Wood is a porous and fibrous structural tissue found in the stems and roots of trees and other woody plants. It is an organic material, a natural composite of cellulose fibers that are strong in tension and embedded in a matrix of lignin that resists compression. Wood is sometimes defined as only the secondary xylem in the stems of trees, or it is defined more broadly to include the same type of tissue elsewhere such as in the roots of trees or shrubs. In a living tree it performs a support function, enabling woody plants to grow large or to stand up by themselves, it conveys water and nutrients between the leaves, other growing tissues, the roots. Wood may refer to other plant materials with comparable properties, to material engineered from wood, or wood chips or fiber. Wood has been used for thousands of years for fuel, as a construction material, for making tools and weapons and paper. More it emerged as a feedstock for the production of purified cellulose and its derivatives, such as cellophane and cellulose acetate.
As of 2005, the growing stock of forests worldwide was about 434 billion cubic meters, 47% of, commercial. As an abundant, carbon-neutral renewable resource, woody materials have been of intense interest as a source of renewable energy. In 1991 3.5 billion cubic meters of wood were harvested. Dominant uses were for building construction. A 2011 discovery in the Canadian province of New Brunswick yielded the earliest known plants to have grown wood 395 to 400 million years ago. Wood can be dated by carbon dating and in some species by dendrochronology to determine when a wooden object was created. People have used wood for thousands of years for many purposes, including as a fuel or as a construction material for making houses, weapons, packaging and paper. Known constructions using wood date back ten thousand years. Buildings like the European Neolithic long house were made of wood. Recent use of wood has been enhanced by the addition of bronze into construction; the year-to-year variation in tree-ring widths and isotopic abundances gives clues to the prevailing climate at the time a tree was cut.
Wood, in the strict sense, is yielded by trees, which increase in diameter by the formation, between the existing wood and the inner bark, of new woody layers which envelop the entire stem, living branches, roots. This process is known as secondary growth; these cells go on to form thickened secondary cell walls, composed of cellulose and lignin. Where the differences between the four seasons are distinct, e.g. New Zealand, growth can occur in a discrete annual or seasonal pattern, leading to growth rings. If the distinctiveness between seasons is annual, these growth rings are referred to as annual rings. Where there is little seasonal difference growth rings are to be indistinct or absent. If the bark of the tree has been removed in a particular area, the rings will be deformed as the plant overgrows the scar. If there are differences within a growth ring the part of a growth ring nearest the center of the tree, formed early in the growing season when growth is rapid, is composed of wider elements.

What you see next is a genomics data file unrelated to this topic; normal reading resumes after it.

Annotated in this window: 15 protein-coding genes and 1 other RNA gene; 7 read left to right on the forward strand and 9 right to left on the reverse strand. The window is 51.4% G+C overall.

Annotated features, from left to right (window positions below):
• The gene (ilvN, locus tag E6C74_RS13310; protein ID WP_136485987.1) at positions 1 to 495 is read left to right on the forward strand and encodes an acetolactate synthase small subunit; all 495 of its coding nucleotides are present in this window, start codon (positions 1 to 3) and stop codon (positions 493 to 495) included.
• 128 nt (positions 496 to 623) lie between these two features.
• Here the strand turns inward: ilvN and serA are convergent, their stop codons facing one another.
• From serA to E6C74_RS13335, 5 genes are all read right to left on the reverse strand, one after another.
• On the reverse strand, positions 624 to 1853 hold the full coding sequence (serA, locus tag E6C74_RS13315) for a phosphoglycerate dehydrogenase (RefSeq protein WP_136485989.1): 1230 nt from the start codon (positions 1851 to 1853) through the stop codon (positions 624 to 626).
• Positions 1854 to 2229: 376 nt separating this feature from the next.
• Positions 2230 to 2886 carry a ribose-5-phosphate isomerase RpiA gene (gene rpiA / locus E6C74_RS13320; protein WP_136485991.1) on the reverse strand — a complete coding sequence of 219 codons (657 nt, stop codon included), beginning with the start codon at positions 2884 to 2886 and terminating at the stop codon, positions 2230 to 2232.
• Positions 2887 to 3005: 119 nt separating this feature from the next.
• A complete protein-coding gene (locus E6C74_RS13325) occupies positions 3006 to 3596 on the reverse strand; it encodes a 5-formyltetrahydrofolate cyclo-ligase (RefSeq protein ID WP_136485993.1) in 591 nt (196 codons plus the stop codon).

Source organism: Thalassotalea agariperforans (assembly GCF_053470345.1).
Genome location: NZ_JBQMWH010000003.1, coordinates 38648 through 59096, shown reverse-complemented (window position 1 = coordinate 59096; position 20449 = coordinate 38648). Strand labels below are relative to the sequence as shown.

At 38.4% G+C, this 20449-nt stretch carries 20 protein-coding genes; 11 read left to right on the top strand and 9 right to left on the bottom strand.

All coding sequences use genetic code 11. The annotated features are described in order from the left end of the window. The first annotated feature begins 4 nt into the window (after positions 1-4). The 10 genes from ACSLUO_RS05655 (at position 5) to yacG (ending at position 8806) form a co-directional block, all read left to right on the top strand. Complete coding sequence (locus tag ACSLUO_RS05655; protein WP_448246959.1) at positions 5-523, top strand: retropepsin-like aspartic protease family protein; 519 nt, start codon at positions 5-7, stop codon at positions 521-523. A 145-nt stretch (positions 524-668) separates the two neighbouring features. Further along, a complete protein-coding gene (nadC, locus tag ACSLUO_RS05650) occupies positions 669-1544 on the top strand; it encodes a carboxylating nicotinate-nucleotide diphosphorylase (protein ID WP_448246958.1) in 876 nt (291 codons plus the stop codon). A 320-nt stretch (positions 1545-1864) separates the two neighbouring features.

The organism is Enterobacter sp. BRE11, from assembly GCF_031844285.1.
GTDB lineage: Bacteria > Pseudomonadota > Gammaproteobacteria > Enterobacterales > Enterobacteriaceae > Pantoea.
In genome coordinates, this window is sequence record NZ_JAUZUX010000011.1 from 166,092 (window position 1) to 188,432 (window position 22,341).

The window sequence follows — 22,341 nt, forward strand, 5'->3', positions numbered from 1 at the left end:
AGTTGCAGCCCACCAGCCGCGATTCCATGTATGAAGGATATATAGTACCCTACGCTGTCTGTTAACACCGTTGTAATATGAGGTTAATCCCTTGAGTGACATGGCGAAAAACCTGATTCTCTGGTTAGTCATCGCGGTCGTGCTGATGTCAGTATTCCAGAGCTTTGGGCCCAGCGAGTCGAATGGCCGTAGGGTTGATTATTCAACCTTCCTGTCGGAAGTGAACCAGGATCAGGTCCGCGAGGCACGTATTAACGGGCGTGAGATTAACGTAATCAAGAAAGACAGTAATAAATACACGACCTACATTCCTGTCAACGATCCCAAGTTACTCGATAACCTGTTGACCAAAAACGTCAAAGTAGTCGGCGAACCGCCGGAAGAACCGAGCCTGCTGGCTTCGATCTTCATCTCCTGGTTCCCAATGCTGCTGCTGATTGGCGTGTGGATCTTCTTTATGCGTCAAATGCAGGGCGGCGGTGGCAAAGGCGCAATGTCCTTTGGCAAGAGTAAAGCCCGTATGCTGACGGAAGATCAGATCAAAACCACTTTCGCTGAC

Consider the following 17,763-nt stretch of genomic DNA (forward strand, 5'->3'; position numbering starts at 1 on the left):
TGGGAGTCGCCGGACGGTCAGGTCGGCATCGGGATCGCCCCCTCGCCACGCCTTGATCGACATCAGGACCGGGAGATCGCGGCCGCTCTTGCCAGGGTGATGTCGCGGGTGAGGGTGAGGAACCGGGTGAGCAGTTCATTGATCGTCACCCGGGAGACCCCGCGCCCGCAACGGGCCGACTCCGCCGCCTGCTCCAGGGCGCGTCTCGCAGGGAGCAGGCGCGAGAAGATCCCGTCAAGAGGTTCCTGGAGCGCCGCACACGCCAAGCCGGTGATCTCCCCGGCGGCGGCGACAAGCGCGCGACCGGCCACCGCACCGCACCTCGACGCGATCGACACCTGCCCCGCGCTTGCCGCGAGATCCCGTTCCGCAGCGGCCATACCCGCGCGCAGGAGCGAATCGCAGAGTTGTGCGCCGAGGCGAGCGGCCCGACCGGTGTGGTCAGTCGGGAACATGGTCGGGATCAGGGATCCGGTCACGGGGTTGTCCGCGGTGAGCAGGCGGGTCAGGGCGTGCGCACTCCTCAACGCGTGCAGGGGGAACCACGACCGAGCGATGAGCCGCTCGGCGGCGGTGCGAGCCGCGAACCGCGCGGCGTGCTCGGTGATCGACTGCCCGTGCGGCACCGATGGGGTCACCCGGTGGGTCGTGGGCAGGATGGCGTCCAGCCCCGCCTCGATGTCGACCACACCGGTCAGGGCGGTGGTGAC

It is lighter in color than that near the outer portion of the ring, is known as earlywood or springwood. The outer portion formed in the season is known as the latewood or summerwood. However, there are major differences, depending on the kind of wood; as a tree grows, lower branches die, their bases may become overgrown and enclosed by subsequent layers of trunk wood, forming a type of imperfection known as a knot. The dead branch may not be attached to the trunk wood except at its base, can drop out after the tree has been sawn into boards. Knots affect the technical properties of the wood reducing the local strength and increasing the tendency for splitting along the wood grain, but may be exploited for visual effect. In a longitudinally sawn plank, a knot will appear as a circular "solid" piece of wood around which the grain of the rest of the wood "flows". Within a knot, the direction of the wood is up to 90 degrees different from the grain direction of the regular wood. In the tree a knot is either the base of a dormant bud.
A knot is conical in shape with the inner tip at the point in stem diameter at which the plant's vascular cambium was located when the branch formed as a bud. In grading lumber and structural timber, knots are classified according to their form, size and the firmness with which they are held in place; this firmness is affected by, among other factors, the length of time for which the branch was dead while the attaching stem continued to grow. Knots materially affect cracking and warping, ease in working, cleavability of timber, they are defects which weaken timber and lower its value for structural purposes where strength is an important consideration. The weakening effect is much more serious when timber is subjected to forces perpendicular to the grain and/or tension than when under load along the grain and/or compression; the extent to which knots affect the strength of a beam depends upon their position, size and condition. A knot on the upper side is compressed. If there is a season check
North America is a continent within the Northern Hemisphere and all within the Western Hemisphere. It is bordered to the north by the Arctic Ocean, to the east by the Atlantic Ocean, to the west and south by the Pacific Ocean, to the southeast by South America and the Caribbean Sea. North America covers an area of about 24,709,000 square kilometers, about 16.5% of the earth's land area and about 4.8% of its total surface. North America is the third largest continent by area, following Asia and Africa, the fourth by population after Asia and Europe. In 2013, its population was estimated at nearly 579 million people in 23 independent states, or about 7.5% of the world's population, if nearby islands are included. North America was reached by its first human populations during the last glacial period, via crossing the Bering land bridge 40,000 to 17,000 years ago; the so-called Paleo-Indian period is taken to have lasted until about 10,000 years ago. The Classic stage spans the 6th to 13th centuries.